Couple Shocked to Find Leopard Attacking Home
Posted Jun 28th 2013 | By:
In a quiet community in Indiana, homeowners sat on their roof one night watching to see what had been coming into their yard in the wee hours of the morning to eat their house-cats. The two got the surprise of their life when the target of their surveillance turned out to be a leopard.
The place was Charlestown, a rural community in Clark County, India near the old Indiana Army Ammunition Plant. The problem: local residents found that their dogs and cats were coming up missing, injured, or found dead after a series of nighttime attacks. The solution: a graveyard shift volunteer stake out from the top of their house, armed with a gun if things got bad.
Well on Thursday June 20th, the lady of the house saw a long dark shadow pacing back and forth around their pool. The man of the house retrieved his gun and fired at the shadow, thinking it to be a bobcat. These 20-30 pound wild cats are common throughout the Eastern US, and often prey on small, easy critters.
After the shot went in and the animal went down, the flashlights and cameras came out and it turned out to be something altogether different. The Indiana Department of Natural Resources identified the animal as a 9-month old leopard. A big cat native to Asia and Africa, capable of racing up to 36 miles per hour and notorious for their stealthy attacks. According to Wiki , full-grown males can reach 200-pounds.
Definitely not something you typically run into in Indiana. Unfortunately, it's happening that these beautiful creatures are moving in, through no fault of their own.
Loose and Dangerous exotics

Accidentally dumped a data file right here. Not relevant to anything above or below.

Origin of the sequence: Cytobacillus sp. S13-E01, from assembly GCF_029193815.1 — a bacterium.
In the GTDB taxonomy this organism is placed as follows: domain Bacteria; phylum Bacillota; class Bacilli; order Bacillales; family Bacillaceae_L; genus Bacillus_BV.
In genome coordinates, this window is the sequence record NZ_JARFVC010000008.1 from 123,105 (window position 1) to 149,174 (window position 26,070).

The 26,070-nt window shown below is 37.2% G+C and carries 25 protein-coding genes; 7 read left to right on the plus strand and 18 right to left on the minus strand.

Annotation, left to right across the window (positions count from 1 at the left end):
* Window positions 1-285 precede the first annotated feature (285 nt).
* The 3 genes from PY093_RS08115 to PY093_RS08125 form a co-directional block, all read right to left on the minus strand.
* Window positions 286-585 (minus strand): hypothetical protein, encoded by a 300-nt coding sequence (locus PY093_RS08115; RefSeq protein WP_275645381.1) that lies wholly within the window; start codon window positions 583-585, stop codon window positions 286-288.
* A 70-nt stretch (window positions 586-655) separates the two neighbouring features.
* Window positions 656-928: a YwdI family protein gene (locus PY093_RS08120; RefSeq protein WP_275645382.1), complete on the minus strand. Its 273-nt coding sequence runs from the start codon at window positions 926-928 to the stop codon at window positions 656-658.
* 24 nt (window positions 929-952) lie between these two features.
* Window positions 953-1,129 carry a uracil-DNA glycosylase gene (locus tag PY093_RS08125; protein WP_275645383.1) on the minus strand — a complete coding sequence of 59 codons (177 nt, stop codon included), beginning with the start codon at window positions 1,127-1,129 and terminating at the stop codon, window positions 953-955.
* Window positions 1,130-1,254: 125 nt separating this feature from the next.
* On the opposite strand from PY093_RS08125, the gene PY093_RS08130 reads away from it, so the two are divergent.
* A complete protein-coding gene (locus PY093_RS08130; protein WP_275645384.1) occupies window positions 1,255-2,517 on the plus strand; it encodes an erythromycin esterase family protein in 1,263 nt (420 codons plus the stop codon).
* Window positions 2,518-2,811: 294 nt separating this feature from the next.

In a National Geographic report, it's believed that up to 15,000 exotic big cats including leopards, lions, tigers, and panthers are kept as pets and zoo/circus attractions throughout the US. It is legal, easy, and these animals can often be acquired from unlicensed dealers for as little as $400. In one instance, a 400-pound Bengal tiger was found living in an apartment in New York City, unknown to anyone but the renter.
Once these cats get larger, the bills start to add up and some private owners elect to turn their cats loose, allow them to escape, or sell them to even less prepared individuals who soon wind up over their head. In 2011 in Zanesville, Ohio, a local collector turned lose 56 animals before committing suicide. Police were forced to kill "18 Bengal tigers, 17 lions, six black bears, one baboon, two grizzly bears, three mountain lions, and two wolves" that were on the loose, scared, and hungry.
Besides the random and rather improbable of loose exotic predators in your neighborhood, the US is home to a very dangerous large cat that is capable of being a man-eater. Often called the American puma, mountain lion, panther, or catamount, the cougar (Puma concolor) is wide spread in Western States. Since 1890, no less than twenty people have been killed in cougar attacks in North America. While this is much less common than fatal lightning strikes or fatal snakebites, it is a valid threat to those who live in areas that are prone to mountain lion activity.
These large cats are stalk-and-kill ambush predators that can cause a lot of damage very fast. While hunting is keeping their numbers in check, these animals are expanding their range and have been killed as far east as Connecticut in recent years. Guided mountain lion hunt specialists like those at the Idaho Hunting Lodge in White Bird recommend .30-30 or .223.
Yet another reason to keep .223 on hand.
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